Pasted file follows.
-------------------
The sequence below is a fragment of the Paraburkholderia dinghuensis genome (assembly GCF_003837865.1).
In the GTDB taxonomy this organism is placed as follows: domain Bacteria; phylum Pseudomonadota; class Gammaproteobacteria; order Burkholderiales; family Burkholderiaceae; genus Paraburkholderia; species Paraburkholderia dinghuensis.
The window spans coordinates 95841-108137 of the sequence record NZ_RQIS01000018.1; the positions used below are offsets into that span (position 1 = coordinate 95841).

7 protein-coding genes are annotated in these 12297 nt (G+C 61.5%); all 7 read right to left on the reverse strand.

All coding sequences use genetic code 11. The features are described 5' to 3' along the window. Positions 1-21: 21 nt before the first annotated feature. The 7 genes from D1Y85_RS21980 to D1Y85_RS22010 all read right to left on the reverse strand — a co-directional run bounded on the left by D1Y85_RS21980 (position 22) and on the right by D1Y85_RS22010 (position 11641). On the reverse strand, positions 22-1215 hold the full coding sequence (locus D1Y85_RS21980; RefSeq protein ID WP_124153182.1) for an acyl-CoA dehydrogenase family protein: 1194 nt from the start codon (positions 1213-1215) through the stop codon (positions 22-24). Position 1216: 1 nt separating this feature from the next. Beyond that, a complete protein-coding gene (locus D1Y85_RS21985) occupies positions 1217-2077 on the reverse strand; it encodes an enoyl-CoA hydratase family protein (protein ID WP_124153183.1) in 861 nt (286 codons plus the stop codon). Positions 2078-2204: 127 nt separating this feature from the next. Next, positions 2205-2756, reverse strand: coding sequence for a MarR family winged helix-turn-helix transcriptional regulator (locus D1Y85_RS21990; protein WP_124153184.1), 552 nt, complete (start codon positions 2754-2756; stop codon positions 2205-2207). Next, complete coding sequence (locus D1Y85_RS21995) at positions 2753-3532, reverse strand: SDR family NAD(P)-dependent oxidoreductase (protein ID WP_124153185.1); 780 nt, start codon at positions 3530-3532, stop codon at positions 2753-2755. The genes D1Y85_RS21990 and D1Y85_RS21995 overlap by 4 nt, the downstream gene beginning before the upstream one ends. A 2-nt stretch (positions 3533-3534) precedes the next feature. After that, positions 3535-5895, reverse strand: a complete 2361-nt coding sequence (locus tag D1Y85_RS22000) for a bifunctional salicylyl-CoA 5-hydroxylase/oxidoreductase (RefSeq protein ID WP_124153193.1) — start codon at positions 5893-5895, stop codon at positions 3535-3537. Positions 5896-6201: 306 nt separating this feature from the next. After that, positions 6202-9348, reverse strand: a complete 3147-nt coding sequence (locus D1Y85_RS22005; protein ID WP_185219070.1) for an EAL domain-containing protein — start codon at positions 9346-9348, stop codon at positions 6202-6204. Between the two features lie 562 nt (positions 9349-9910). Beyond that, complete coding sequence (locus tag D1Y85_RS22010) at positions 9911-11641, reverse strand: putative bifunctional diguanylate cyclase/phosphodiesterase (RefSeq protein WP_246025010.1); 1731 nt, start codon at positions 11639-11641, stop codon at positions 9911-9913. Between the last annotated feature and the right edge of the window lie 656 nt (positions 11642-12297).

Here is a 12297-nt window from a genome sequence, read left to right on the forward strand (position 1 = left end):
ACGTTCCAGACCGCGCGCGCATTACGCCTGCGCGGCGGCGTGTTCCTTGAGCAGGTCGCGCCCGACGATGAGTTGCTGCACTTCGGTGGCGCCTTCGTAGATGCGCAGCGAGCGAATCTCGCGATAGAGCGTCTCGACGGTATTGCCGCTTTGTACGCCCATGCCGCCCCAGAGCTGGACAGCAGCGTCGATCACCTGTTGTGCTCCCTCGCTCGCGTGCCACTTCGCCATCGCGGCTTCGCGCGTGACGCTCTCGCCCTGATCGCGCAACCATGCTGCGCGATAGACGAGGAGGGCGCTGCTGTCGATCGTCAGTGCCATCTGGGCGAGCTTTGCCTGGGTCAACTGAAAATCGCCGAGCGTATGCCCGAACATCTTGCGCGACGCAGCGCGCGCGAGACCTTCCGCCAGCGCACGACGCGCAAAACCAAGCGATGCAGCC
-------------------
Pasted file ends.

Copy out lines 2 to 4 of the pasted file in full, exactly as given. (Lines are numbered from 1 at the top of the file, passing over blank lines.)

In the GTDB taxonomy this organism is placed as follows: domain Bacteria; phylum Pseudomonadota; class Gammaproteobacteria; order Burkholderiales; family Burkholderiaceae; genus Paraburkholderia; species Paraburkholderia dinghuensis.
The window spans coordinates 95841-108137 of the sequence record NZ_RQIS01000018.1; the positions used below are offsets into that span (position 1 = coordinate 95841).

7 protein-coding genes are annotated in these 12297 nt (G+C 61.5%); all 7 read right to left on the reverse strand.